4. Security Measures: Entities that process personal data must implement adequate security measures to protect the data.

Current State and Future Prospects

As of the latest available information, the Vatican continues to operate under the framework set forth by its 2018 law on the Protection of Personal Data. Given its intent to align with GDPR standards, it is likely that the Vatican will continue to update and refine its data protection measures in line with any future amendments or updates to the GDPR.


The history of data protection in Vatican City is relatively recent but shows a clear intent to align with international standards, particularly those of the European Union. The 2018 law marks a significant step in formalizing data protection measures, bringing the Vatican City in line with broader global trends toward enhanced privacy protections.


The Vatican City, also known as the Holy See, is a unique entity with its own set of rules and regulations. Its stance on data protection has evolved in recent years to align more closely with international standards, particularly the European Union's General Data Protection Regulation (GDPR). This guide aims to offer a comprehensive overview of data protection in the Vatican City as it relates to the GDPR.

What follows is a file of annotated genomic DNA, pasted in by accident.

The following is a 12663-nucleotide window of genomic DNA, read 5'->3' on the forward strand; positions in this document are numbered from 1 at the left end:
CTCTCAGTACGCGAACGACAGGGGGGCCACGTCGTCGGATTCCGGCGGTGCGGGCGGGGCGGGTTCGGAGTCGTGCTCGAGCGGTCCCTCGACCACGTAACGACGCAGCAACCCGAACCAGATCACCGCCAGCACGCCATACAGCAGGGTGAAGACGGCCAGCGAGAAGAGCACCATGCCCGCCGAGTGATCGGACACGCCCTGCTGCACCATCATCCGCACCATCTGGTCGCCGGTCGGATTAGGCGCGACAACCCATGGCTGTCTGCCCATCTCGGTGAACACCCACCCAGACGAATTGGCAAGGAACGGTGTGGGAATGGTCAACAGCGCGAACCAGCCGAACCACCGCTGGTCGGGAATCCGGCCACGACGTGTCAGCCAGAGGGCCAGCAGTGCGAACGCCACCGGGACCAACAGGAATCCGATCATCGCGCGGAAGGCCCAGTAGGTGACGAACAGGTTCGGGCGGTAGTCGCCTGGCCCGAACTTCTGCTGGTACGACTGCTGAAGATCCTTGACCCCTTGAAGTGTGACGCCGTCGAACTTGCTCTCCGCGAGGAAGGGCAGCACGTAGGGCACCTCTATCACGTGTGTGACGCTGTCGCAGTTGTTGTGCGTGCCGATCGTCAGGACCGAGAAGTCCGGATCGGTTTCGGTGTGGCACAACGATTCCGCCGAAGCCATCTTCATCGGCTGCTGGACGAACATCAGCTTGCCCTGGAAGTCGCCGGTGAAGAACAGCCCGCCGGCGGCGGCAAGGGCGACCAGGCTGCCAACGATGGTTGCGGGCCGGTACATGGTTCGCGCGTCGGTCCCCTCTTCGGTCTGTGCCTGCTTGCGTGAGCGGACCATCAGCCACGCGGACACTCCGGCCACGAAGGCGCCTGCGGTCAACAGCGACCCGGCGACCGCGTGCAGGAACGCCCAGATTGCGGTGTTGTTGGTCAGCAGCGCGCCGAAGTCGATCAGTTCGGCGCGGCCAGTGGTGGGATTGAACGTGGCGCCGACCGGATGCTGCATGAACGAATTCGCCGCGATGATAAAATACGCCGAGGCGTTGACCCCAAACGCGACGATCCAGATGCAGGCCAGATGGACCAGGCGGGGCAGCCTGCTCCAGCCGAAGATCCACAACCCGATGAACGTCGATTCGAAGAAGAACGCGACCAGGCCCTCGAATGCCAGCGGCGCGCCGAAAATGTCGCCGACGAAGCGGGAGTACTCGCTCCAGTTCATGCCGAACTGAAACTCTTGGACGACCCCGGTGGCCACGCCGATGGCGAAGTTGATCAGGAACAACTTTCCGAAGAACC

Regulatory Framework

Law N. CCXLVII

In 2018, the Vatican City enacted Law N. CCXLVII on the Protection of Personal Data to provide a comprehensive framework for data protection. This law is designed to bring the Vatican's data protection standards in line with the EU's GDPR.

Data Protection Authority

The law also established an independent Data Protection Authority responsible for supervising the application of data protection law in Vatican City. This authority has regulatory powers, including the ability to issue fines and conduct investigations.

Key Principles

Similarity to GDPR Principles

  1. Lawfulness, Fairness, and Transparency: Just like the GDPR, the law stipulates that personal data should be processed lawfully, fairly, and in a transparent manner.

  2. Purpose Limitation: Personal data may only be collected for specified, explicit, and legitimate purposes.

  3. Data Minimization: The collection of data should be limited to what is necessary for the purposes for which it is processed.

  4. Accuracy: Data must be accurate and updated as necessary.

  5. Storage Limitation: Data should not be kept longer than required for the purpose for which it is processed.